31st October 2017, 5 45 pm, Professor Dibyesh Anand who is about to deliver his inaugural lecture in less than 15 minutes can be spotted outside Regent Street Cinema, catching up with academicians, extending a warm welcome to his guests, breaking all conversations to greet his students. 6 pm, the cinema is jam packed with more people scurrying for good seats, the stage is set and is being streamed live on Facebook to over ten thousand of Anand’s followers.

The Deputy Vice-Chancellor (Student Experience) Professor Roland Dannreuther, gives a brief introduction to Anand’s career which encompasses various roles as an academician, lecturer, activist and many other perfectly accomplished feats within and outside the university. Finally, Anand takes the stage, smiling and donning a beautiful ari (Kashmiri embroidery) shawl gifted to him by Parveena Ahangar (Founder of the Association of Parents of Disappeared Persons, Kashmir) and takes us through his journey, right from a baby to today.

Picture Credits-Annapurna Menon

Anand gives us a brief glimpse to his childhood and college days, quickening his pace to reach London, where it seems his first interaction with politics of self-determination begin witnessing protests against Chinese brutalities against Tibetans. A fascinating change for the young Anand whose interest in Tibetan refugee settlements in India was mostly limited to a college get away transformed to an extremely political interest in Tibet.  Acknowledging the problems with bureaucratic and institutionalized knowledge, Anand shares his story of researching, teaching and learning within such an atmosphere, and eventually taking the role of Head of the Department of Politics and International Relations at the University of Westminster.

His interest in Tibet eventually resulted in his first book, Geopolitical Exotica: Tibet in Western Imagination which apart from centering on the Tibet occupation also explores identity politics and reviews functioning of postcolonial theory and states. Drawing a map between his personal and professional life, he traces the origin of his second book, ‘Hindu Nationalism in India and the Politics of Fear’ to rage. Essentially going undercover in one of India’s extremist Hindu groups, he analysed them by living with them, potentially taking the most dangerous route.

Credits: Talat Bhat

Deconstructing his own identity as queer, Anand explores the meaning of ‘Queering postcoloniality and its importance’. Hell bent on questioning well-defined norms, Anand talked of queering the post-colonial with a three-step process. He asked the audience to queer the self; “unqueer the queer”, focusing on challenging imposed identities. Redefining the term from its hetero-normative lens, the second step involves queering the nation which involves and important understanding of formation of nations that is based on a stark differentiation of the self and ‘other’ and taking steps to continue a violent expulsion of the ‘other’. The final step involves decolonizing the state of mind, an excruciating process involving more unlearning than learning, where one has to “acknowledge the coloniality but not affirm it”.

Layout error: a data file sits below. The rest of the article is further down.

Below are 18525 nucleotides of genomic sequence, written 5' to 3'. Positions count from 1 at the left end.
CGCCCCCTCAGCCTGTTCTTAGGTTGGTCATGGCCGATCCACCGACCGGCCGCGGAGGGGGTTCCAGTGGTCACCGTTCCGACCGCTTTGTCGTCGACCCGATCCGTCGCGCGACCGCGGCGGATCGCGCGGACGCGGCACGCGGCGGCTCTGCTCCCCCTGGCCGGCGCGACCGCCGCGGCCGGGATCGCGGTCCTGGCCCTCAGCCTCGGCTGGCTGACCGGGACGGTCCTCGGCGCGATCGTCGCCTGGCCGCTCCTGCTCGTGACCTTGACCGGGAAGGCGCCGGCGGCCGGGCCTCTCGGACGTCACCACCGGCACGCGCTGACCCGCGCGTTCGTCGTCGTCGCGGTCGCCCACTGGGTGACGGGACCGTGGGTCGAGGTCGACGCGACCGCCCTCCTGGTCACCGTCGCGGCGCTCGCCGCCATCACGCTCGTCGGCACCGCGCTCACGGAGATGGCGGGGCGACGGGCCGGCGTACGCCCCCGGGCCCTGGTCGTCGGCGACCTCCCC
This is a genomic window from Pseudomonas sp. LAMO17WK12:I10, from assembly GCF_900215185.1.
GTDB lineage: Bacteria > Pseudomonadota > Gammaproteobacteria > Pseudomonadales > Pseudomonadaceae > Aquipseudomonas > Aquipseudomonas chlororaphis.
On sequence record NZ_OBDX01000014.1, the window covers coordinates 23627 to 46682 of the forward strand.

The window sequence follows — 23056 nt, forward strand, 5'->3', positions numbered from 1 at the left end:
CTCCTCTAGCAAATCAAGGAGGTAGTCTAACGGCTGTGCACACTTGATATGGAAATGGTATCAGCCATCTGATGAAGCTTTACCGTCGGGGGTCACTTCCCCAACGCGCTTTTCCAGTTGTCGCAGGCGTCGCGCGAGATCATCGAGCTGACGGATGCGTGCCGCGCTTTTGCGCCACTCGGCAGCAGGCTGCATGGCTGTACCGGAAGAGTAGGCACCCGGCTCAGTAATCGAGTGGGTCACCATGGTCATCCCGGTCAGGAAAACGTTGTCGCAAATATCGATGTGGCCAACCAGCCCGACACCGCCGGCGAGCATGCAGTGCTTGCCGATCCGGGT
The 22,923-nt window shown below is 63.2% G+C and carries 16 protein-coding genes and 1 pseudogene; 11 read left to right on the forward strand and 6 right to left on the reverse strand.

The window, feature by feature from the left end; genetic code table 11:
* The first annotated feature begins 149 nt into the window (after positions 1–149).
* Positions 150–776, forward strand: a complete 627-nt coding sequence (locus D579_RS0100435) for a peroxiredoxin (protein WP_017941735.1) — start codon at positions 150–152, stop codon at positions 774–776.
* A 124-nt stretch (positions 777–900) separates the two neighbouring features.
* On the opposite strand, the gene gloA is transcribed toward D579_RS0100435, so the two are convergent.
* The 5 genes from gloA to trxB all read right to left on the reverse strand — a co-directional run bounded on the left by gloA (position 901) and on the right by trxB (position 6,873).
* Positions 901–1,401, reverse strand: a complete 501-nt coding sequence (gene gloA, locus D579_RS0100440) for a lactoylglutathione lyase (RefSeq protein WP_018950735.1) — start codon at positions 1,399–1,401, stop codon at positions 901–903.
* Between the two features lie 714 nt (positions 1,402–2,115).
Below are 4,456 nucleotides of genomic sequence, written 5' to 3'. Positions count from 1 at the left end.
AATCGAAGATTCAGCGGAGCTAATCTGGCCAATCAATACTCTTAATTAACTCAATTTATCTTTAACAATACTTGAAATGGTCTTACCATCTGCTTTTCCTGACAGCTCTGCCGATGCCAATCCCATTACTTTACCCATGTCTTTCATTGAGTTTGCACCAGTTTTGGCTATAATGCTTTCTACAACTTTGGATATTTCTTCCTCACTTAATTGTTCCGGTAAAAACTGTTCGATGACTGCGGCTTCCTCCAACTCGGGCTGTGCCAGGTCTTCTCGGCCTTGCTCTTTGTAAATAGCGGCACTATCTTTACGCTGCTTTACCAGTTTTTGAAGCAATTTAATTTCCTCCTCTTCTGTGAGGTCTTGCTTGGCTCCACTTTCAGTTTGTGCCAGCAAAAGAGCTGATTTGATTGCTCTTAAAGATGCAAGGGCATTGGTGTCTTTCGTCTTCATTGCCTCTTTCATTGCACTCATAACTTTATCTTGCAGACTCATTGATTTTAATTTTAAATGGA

Anand is unapologetic about his views and does not mince his words. His lecture was no different, using real images that displayed conflict, his family, his supporters and haters, his eagerness to be an active learner, his fight with mental health, and a heartening image of him with a small baby in Kashmir, his inspiration to strive forward every single day with work that’s impact and change driven. Anand’s unconventional choices and focus on conflict areas have, according to him, made him more empathetic but it has also made him a voice of the voiceless and a defender of their rights. His thank you note, similar to the image of a field full of yellow flowers bathed in sunlight that he used, felt heartening and warm. The audience broke out in applause, enraptured by the entire last hour.

Credits: Talat Bhat

7:05 pm. Anand is right in the middle of an ocean of his audience, being showered with compliments, questions, congratulations. The guests are indulging in wine and chips, waiting to speak to Anand. He looks relaxed yet enthusiastic, making time for every single person who’s wanting to speak to him, patiently addressing their questions and gratefully thanking them for their presence and compliments. We wonder if he knows how many people, not just the audience but the thousands of followers on social media, globally, he’s inspired today with his words, and more importantly his tireless work as a voice of resistance and dissent.

-By Annapurna Menon

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